Following a comment on this website regarding removing side shoots from tomatoes plants, here is an update post on how I look after my tomato plants in order to get a good crop.
By now your tomato plants are likely to be of an average height of 9 inches (depending on when you sowed or planted them and where they are growing and care for). The tomatoes grown in my greenhouse are actually taller than the other outdoor specimen which I planted not that long ago and both are bearing flowers. The size of the plant is not a concern since it will all come in good time with the warm summer which we shall hopefully continue to enjoy (although it is cold and raining heavily today!).
So what do I need to do now to make sure that I get a delicious crop of tomatoes? For me just a bit of maintenance is enough as follows :
1. Removing side shoots:
Early on I try to make sure that I remember to remove the side shoots as they appear on cordon tomatoes only. I tend to focus on the shoots that start from the bottom part of the tomato plant stem. I often forget some side shoots but in my personal experience it doesn’t do any harm and I still get a good crop.
2. Staking the plants:
One of the most important task to do as the plant grows quickly and needs supports otherwise the wind may break you tomato plant and you’re left with a weak plant. I simply use bamboo canes and twine to support my plants.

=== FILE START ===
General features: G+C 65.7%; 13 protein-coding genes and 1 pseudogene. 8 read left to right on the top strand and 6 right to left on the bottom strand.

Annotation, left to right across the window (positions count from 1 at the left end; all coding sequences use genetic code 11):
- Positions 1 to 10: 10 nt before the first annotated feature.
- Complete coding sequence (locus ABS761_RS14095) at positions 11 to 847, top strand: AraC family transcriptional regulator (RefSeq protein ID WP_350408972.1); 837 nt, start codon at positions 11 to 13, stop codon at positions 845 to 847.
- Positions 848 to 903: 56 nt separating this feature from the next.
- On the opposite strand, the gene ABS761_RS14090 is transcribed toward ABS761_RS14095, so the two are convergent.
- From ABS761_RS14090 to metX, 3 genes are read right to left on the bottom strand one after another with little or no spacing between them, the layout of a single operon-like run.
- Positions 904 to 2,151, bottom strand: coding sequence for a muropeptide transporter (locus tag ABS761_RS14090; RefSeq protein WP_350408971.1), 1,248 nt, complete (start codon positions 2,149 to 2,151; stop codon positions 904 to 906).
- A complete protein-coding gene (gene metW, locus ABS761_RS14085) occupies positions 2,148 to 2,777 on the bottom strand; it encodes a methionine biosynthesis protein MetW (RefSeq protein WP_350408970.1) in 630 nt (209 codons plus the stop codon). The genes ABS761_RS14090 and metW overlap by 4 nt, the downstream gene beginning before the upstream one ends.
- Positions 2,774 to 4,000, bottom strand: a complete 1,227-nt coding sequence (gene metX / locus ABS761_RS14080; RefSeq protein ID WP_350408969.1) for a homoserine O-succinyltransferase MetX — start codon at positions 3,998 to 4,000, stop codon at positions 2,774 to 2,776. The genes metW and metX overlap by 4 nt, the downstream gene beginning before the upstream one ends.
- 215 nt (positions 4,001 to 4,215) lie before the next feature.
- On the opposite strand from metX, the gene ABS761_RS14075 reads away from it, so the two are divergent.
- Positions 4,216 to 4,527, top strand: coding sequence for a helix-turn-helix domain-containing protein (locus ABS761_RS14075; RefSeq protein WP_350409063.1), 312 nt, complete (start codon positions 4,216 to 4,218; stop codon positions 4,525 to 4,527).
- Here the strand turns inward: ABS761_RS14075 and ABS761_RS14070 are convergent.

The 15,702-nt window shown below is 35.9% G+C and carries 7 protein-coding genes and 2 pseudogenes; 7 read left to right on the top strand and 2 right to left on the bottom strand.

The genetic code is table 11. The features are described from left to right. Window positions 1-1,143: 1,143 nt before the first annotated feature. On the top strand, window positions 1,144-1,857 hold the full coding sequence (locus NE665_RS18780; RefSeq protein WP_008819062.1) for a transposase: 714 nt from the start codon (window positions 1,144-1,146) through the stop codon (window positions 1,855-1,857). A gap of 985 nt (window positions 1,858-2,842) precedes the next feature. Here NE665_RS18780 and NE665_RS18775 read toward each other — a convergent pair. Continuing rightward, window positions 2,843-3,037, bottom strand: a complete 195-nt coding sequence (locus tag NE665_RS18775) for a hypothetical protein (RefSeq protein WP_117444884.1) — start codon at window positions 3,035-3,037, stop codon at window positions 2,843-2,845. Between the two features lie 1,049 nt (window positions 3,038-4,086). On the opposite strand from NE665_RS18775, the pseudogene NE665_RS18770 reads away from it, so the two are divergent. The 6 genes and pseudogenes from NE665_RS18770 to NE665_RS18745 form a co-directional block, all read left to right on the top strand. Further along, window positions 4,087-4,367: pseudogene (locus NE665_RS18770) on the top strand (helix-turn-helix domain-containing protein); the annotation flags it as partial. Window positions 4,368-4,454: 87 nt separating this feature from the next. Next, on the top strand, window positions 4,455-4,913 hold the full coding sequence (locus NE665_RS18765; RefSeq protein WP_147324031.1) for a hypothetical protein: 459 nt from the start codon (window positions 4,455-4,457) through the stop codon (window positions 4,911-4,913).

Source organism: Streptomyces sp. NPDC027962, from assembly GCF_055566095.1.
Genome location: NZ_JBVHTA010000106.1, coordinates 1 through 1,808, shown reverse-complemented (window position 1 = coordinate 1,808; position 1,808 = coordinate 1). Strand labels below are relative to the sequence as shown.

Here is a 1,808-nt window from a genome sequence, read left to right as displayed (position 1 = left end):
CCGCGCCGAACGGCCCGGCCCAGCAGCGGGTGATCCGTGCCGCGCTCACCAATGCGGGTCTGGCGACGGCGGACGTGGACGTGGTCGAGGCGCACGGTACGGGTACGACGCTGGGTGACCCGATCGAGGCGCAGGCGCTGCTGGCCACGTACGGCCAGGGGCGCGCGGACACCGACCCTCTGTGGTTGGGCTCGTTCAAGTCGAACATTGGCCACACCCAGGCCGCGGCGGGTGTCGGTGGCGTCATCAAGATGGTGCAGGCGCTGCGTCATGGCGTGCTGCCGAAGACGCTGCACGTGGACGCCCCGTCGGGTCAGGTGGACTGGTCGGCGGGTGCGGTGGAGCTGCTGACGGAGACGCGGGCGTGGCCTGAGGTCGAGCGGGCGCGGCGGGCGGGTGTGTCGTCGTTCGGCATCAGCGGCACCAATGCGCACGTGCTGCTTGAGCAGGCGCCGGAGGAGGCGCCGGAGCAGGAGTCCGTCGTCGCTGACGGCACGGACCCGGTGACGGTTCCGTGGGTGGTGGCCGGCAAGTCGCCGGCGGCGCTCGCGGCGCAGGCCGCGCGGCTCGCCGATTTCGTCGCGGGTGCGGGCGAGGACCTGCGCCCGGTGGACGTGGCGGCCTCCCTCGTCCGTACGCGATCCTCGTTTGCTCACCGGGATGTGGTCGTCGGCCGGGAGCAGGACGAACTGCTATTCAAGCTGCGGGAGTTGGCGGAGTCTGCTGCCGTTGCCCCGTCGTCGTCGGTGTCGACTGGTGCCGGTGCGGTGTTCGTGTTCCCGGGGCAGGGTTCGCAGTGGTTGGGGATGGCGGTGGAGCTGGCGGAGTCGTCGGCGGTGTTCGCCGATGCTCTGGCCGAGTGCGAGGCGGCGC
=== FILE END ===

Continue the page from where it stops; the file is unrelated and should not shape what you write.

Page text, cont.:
3. Tomato water and feed:
Feeding tomato plants once a week if you remember to do it is great. I prefer to use an organic high-potash fertilizer from the moment my tomato plants start developing flowers. Sometimes I also give them a seaweed fertilizer which is organic and quite a comprehensive feed (although a bit expensive but I don’t over use it).
What about tomato diseases?
I don’t spray my tomatoes against diseases since I prefer to grow organic vegetables and in the past years I have done well without any chemicals. However two years ago when we had the floods I recall that everybody in the UK had to fight the dreaded tomato blight disease. Even Monty Don who had decided that year on the Gardener’s world TV programme to grow most of his tomatoes outdoor had a poor result.
I also like to grow companion plants next to my tomato plants and you can see in the above picture a little marigold next to the plant. This is supposed to deter predators which are likely to damage my plants and in this particular case I believe it is the strong smell of the marigold which confuses the predators. And it also looks good!
Finally, let’s not forgetting the best tasks of all: harvesting! And the more you harvest, the more you get in my personal experience. Also, it prevents the pests such as mice which I have seen in my greenhouse from temptation.